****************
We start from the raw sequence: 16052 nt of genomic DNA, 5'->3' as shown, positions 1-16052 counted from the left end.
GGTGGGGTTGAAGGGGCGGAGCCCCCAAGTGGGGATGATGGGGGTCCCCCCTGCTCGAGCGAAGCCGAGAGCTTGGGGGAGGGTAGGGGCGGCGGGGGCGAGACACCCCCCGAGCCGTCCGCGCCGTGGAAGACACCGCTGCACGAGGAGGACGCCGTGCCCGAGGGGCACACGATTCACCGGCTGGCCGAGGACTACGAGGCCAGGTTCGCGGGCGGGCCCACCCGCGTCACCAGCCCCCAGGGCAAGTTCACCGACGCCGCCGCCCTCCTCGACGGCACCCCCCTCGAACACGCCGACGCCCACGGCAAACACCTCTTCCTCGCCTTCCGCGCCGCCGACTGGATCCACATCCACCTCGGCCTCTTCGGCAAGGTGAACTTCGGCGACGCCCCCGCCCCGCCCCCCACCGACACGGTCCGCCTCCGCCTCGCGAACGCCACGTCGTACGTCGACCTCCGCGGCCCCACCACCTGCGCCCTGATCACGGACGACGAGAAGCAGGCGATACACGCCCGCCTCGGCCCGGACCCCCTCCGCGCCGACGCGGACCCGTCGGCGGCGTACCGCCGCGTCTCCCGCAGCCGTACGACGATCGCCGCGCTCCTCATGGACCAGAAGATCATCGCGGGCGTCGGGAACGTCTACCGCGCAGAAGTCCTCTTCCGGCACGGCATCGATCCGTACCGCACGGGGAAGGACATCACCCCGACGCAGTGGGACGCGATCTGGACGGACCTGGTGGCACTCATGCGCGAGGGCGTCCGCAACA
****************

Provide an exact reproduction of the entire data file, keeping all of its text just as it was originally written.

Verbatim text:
We start from the raw sequence: 16052 nt of genomic DNA, 5'->3' as shown, positions 1-16052 counted from the left end.
GGTGGGGTTGAAGGGGCGGAGCCCCCAAGTGGGGATGATGGGGGTCCCCCCTGCTCGAGCGAAGCCGAGAGCTTGGGGGAGGGTAGGGGCGGCGGGGGCGAGACACCCCCCGAGCCGTCCGCGCCGTGGAAGACACCGCTGCACGAGGAGGACGCCGTGCCCGAGGGGCACACGATTCACCGGCTGGCCGAGGACTACGAGGCCAGGTTCGCGGGCGGGCCCACCCGCGTCACCAGCCCCCAGGGCAAGTTCACCGACGCCGCCGCCCTCCTCGACGGCACCCCCCTCGAACACGCCGACGCCCACGGCAAACACCTCTTCCTCGCCTTCCGCGCCGCCGACTGGATCCACATCCACCTCGGCCTCTTCGGCAAGGTGAACTTCGGCGACGCCCCCGCCCCGCCCCCCACCGACACGGTCCGCCTCCGCCTCGCGAACGCCACGTCGTACGTCGACCTCCGCGGCCCCACCACCTGCGCCCTGATCACGGACGACGAGAAGCAGGCGATACACGCCCGCCTCGGCCCGGACCCCCTCCGCGCCGACGCGGACCCGTCGGCGGCGTACCGCCGCGTCTCCCGCAGCCGTACGACGATCGCCGCGCTCCTCATGGACCAGAAGATCATCGCGGGCGTCGGGAACGTCTACCGCGCAGAAGTCCTCTTCCGGCACGGCATCGATCCGTACCGCACGGGGAAGGACATCACCCCGACGCAGTGGGACGCGATCTGGACGGACCTGGTGGCACTCATGCGCGAGGGCGTCCGCAACA